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Every now and again you might notice some white spots on your nails. But what can cause these to appear and is it anything to be worried about?
While they may look unsightly, white spots on finger nails are very common and, more often than not, nothing to be concerned about, experts told Newsweek.
However, in some rare cases, these white spots might be a sign of an underlying condition that may require you to seek medical advice or attention.
What Are the Causes of White Spots on Nails?
According to American Academy of Dermatology board-certified dermatologist Chris Adigun, there are several causes of white spots on nails—few of which are problematic.
“For whatever reason, many people think they are due to some kind of vitamin deficiency—which is not true,” she told Newsweek. “The most common causes are trauma to the nail as it is being developed—so a small bang to the end of your finger, in the region before you reach your nail, can lead to a small white spot in the nail as it grows out. That is because the matrix lies beneath this skin, and it is the delicate apparatus in charge of building the nail.”
“In addition, trauma to the nail itself can leave a white spot. This is known technically as punctate leukonychia. The problem is that the trauma often precedes the white spot by weeks to even over a month, so most people forget about the trauma by the time they see the spot,” Adigun said.
Another factor that can cause white spots include prolonged use of nail polish, which can cause small white areas to form on the surface of the nail known as keratin granulomas. These form due to the partial breakdown of the surface of the nail plate.
Some fungal infections can also result in white spots on the nail surface that are powdery in consistency, according to Adigun.
“This is due to the fungus digesting the nail material of the superficial portion of the nail plate, and is known as superficial white onychomycosis.”
Two other less common causes for white marks on the nails are Beau’s Lines and Mees’ Lines.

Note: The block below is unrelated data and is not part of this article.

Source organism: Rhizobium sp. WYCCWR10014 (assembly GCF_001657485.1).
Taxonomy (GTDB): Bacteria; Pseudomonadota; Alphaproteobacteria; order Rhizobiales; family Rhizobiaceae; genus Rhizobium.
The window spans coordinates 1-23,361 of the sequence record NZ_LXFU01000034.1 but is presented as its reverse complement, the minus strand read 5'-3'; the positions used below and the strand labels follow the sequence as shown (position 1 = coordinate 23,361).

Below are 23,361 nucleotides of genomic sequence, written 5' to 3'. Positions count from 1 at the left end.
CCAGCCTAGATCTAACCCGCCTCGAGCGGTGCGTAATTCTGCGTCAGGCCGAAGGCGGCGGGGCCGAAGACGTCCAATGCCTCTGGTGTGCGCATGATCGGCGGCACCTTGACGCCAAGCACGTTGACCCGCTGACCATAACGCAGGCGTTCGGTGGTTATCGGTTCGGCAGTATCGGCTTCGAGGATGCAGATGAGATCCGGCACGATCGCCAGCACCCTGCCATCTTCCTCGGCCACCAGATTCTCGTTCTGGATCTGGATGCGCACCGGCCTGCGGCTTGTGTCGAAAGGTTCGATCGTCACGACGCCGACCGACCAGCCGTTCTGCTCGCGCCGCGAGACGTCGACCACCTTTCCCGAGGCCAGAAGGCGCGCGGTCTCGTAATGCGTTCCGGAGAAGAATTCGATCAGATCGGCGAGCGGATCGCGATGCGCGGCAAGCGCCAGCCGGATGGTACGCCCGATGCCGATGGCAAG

Beau’s Lines arise due to an abrupt halt in the production of the nail plate. While they more often occur in the form of indentations, they may sometimes appear white. These marks can be caused by trauma, illness, severe stress and chemotherapy, among other factors.
Mees’ Lines, meanwhile, are white bands that form across the nails due to poisoning or exposure to arsenic or other heavy metals.
“Heavy metal or arsenic exposure is very serious,” Adigun said. “But the lion’s share of white spots on the nails are completely benign.”
Shari Lipner, an associate professor of clinical dermatology, and director of the Nail Division, at Weill Cornell Medicine, told Newsweek that in some rare cases a serious condition such as underlying kidney, heart or liver disease could cause white spots.
When Should You See a Doctor About White Spots on the Nails?
If the white spots only appear temporarily, they are more than likely nothing to worry about. But if they persist—and you don’t think they could be related to an injury—or they seem to grow or spread, you might want to visit a health care professional to determine what the potential cause could be.
“An easy test to tell if you may have a serious condition is to press on the nails,” Lipner said. “If the white color remains, it is usually due to trauma and is not concerning. If you press on the nail and the white color disappears, this may be the sign of a more serious health condition. A board-certified dermatologist can examine your nails and diagnose your condition.”
Correction 05/27/22, 11:40 a.m. ET: This article was updated to correct a pronoun.